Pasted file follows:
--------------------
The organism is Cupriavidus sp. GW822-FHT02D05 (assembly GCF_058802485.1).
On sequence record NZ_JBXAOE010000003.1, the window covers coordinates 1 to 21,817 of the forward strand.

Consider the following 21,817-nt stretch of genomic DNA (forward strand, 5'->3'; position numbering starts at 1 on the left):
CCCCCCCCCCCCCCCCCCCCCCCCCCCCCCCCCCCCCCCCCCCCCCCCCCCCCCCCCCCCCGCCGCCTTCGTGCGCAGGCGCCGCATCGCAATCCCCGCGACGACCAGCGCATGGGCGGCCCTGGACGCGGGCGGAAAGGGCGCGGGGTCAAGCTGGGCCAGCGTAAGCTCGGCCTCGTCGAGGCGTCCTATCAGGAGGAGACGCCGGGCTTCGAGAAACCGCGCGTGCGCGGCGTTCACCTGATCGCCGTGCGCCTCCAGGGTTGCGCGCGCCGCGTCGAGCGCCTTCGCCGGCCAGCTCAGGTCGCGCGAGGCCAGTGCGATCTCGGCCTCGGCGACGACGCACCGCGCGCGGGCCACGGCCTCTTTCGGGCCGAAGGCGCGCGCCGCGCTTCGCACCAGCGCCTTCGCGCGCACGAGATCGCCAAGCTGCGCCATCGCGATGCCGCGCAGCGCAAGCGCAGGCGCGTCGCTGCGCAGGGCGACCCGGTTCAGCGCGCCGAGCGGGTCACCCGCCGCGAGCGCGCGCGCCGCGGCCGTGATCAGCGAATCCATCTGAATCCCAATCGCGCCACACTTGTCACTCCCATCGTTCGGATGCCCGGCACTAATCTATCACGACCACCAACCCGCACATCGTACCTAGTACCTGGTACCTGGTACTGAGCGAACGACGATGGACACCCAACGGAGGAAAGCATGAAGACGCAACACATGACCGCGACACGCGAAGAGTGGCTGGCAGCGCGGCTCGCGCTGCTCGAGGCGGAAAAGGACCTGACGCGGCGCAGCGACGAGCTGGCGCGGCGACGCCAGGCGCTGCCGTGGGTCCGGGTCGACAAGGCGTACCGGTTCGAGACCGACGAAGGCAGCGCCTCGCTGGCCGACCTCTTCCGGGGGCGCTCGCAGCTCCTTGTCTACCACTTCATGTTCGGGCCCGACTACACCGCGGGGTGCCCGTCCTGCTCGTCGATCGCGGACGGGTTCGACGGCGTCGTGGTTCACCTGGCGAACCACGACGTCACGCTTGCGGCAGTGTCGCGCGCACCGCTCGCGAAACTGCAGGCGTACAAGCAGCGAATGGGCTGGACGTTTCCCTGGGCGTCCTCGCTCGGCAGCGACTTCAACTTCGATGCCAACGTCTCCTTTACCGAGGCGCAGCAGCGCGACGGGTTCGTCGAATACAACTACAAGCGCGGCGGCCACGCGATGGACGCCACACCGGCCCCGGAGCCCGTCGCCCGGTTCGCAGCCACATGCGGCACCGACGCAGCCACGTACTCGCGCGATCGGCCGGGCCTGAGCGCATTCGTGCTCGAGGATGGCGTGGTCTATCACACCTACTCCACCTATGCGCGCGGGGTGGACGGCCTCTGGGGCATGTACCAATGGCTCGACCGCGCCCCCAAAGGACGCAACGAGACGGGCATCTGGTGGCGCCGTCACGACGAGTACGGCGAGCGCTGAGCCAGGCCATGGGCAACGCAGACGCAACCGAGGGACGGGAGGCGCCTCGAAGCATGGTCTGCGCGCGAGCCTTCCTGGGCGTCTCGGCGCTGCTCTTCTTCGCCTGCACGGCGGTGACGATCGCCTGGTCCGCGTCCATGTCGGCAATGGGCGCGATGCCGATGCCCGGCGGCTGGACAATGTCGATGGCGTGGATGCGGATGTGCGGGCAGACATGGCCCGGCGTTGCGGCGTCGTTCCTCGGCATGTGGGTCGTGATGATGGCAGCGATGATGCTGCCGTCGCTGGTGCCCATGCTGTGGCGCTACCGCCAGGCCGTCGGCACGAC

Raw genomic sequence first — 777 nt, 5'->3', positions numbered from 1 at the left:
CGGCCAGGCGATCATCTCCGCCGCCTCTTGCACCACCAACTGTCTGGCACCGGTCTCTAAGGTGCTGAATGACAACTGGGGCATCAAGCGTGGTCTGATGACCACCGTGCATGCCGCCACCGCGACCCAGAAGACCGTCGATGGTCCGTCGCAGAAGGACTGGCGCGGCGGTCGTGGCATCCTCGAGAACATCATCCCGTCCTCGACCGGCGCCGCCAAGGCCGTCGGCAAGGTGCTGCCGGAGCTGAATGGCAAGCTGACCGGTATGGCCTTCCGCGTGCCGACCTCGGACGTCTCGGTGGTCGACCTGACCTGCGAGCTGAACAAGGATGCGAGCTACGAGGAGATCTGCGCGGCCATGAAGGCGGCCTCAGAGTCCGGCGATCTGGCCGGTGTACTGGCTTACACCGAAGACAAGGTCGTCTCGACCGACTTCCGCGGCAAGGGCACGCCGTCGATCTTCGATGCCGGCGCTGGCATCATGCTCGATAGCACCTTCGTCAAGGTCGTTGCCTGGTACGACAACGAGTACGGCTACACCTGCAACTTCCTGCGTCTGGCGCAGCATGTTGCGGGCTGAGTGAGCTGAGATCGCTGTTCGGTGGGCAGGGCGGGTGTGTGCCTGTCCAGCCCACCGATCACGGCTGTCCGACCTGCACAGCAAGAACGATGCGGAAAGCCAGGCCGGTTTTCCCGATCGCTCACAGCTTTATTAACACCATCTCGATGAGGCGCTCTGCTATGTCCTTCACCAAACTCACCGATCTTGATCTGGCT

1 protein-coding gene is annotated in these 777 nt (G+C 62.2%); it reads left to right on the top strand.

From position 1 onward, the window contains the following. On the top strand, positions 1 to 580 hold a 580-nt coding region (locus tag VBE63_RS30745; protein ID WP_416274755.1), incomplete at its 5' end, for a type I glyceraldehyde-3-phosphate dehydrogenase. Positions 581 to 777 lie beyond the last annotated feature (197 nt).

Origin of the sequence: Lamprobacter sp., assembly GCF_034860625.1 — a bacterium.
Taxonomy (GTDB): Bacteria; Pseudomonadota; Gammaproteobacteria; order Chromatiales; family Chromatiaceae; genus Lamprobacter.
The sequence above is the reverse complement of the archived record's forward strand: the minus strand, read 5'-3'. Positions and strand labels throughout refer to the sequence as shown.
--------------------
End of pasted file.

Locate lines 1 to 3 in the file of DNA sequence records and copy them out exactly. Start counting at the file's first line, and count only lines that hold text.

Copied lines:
The organism is Cupriavidus sp. GW822-FHT02D05 (assembly GCF_058802485.1).
On sequence record NZ_JBXAOE010000003.1, the window covers coordinates 1 to 21,817 of the forward strand.

Consider the following 21,817-nt stretch of genomic DNA (forward strand, 5'->3'; position numbering starts at 1 on the left):